They come from near and far to Durban, hoping to find work and provide for their families. When nothing can be found, they must stand in the scorching hot sun all day, every day, and persuade passersby to step into their salons to do their hair or nails. With work scarce in the port city, the competition amongst these informal beauticians is tough.
“To many, we are just a lazy bunch but because we know our struggles, this is our job,” says the 38-year-old Thembi Zulu from KwaNongoma. In a morning rush, minibus taxis are moving rapidly along the busy Pixley kaSeme Street in Durban, and conductors are gesturing at pedestrians and asking: “uyahamba mfethu?” (Are you going, my brother?)
Zulu is sitting in a plastic chair in a corner just outside a Hungry Lion fast food franchise, where she is trying her best to induce customers to come and do their hair. She holds out a placard with different hairstyles for people to see what’s on offer. She explains that although this may seem as a lazy job, it is not as easy as people may think.
“People don’t understand that this is what we do for a living. We meet different people with different personalities on daily basis and we have to accommodate everyone,” she says.
With the high rate of unemployment in South Africa, many people find themselves doing jobs they had never dreamt of. Like many other people in the streets of Durban, Zulu came all the way from KwaNongoma, which is 300km to the north, to try her luck in finding a decent job. She never got lucky, making it hard for her to make ends meet.
Beauty services are in high demand in Durban, but with the growing number of salons located close to each other, competition is fierce. Almost each and every street corner is packed with women, young and old, holding out placards and calling on people passing by to come do their hair and nails.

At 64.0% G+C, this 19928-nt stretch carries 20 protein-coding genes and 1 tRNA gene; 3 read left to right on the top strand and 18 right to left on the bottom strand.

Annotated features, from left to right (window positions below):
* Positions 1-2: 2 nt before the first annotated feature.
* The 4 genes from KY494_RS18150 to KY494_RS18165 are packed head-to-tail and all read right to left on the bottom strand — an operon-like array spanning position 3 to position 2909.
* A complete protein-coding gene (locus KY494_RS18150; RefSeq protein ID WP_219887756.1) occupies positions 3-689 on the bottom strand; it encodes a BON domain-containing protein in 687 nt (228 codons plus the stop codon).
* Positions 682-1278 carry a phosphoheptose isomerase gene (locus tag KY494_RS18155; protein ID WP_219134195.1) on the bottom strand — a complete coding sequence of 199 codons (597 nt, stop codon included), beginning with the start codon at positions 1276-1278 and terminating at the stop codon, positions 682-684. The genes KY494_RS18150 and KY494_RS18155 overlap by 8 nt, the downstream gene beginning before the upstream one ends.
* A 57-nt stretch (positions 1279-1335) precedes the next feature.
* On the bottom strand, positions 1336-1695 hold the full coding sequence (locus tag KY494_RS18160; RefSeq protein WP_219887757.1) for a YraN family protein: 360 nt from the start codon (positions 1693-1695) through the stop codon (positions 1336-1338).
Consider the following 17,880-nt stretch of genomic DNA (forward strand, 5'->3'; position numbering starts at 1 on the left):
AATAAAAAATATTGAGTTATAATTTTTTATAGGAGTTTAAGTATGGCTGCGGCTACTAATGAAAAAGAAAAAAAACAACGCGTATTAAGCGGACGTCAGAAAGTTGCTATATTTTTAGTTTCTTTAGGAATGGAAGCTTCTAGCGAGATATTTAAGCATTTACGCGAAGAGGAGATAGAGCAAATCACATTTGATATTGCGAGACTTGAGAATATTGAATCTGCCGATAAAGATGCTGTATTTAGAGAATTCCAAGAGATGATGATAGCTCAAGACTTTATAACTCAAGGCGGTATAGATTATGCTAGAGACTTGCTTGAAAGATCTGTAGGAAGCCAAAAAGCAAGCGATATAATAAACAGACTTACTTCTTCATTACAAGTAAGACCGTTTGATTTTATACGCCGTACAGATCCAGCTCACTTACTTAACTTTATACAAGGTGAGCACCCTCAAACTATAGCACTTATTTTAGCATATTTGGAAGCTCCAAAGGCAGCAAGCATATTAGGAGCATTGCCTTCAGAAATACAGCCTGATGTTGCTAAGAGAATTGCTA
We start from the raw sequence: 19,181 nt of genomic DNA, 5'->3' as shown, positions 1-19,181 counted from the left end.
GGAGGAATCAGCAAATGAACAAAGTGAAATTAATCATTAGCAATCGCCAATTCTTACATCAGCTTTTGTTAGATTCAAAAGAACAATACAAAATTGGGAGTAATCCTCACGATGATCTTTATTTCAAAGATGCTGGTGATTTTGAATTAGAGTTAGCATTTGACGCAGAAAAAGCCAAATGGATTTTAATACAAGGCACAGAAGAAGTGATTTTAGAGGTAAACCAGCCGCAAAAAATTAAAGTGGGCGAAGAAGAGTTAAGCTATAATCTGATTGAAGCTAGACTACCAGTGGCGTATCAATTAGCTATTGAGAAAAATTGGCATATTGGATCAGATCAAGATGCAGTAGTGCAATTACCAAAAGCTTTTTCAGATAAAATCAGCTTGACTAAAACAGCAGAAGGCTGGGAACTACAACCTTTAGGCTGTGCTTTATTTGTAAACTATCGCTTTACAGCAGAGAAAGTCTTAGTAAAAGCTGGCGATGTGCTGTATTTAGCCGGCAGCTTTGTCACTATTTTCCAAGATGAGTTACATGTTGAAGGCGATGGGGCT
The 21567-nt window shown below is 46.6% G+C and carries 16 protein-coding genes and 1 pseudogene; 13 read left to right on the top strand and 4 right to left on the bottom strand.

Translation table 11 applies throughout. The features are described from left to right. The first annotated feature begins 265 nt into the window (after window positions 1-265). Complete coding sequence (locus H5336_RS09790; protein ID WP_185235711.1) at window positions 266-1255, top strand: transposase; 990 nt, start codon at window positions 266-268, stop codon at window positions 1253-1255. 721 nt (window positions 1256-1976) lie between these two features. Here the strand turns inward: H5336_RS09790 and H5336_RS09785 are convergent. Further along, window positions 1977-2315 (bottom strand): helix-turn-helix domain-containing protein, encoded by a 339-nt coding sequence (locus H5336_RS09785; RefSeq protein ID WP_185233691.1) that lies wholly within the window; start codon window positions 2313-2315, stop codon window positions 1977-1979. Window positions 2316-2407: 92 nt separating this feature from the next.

With so many beauty salons built close to each other, one may wonder how these women, whose job is to sway as many customers to walk into salons, make money.
According to Siphokazi Tshomela, 34, more people are coming into the city to look for jobs but when they hit a dead end, they resort to hairdressing.
“Hairdressing has become a booming business over the years and that’s probably because it’s something most women can do. Some of us came to the city looking for jobs but when we couldn’t find anything we looked at the salons,” she says.
Tshomela came all the way from Mthatha in the Eastern Cape to find a job and support her family, but when nothing came up, she decided to look at a nearby salon. She noted that not all people who work at the salons are actual hairdressers. They have to stand in the streets and try and persuade people to go into the salons.
“It’s a very challenging job because you have no basic salary. There are days where I go home with no money, after standing in a scorching hot sun the whole day,” she says.
In a typical day she is able to take home a R100 with her, but it all depends on the time of the month. “December is always a good time because more people want to do their hair and nails, but January has been tough,” she added.
Tshomela agrees with Zulu that many people don’t think what they do is a job. She says that other people go as far as telling them to move away from their spots as they are blocking the way.
“We have to tolerate clients and people who treat us as though we are not human enough, on the other hand we have to deal with the municipality chasing us away. It’s very frustrating because we are fending for our families,” Tshomela says.
She highlights that one of the biggest challenge is being unable to consistently provide for her family, with the kind of money that she makes, which varies from time to time.
“I can’t even budget because I don’t get to make the same amount of money every month end. But I still have to pay rent, provide food for my family and travel to work. It’s all really hard,” she said.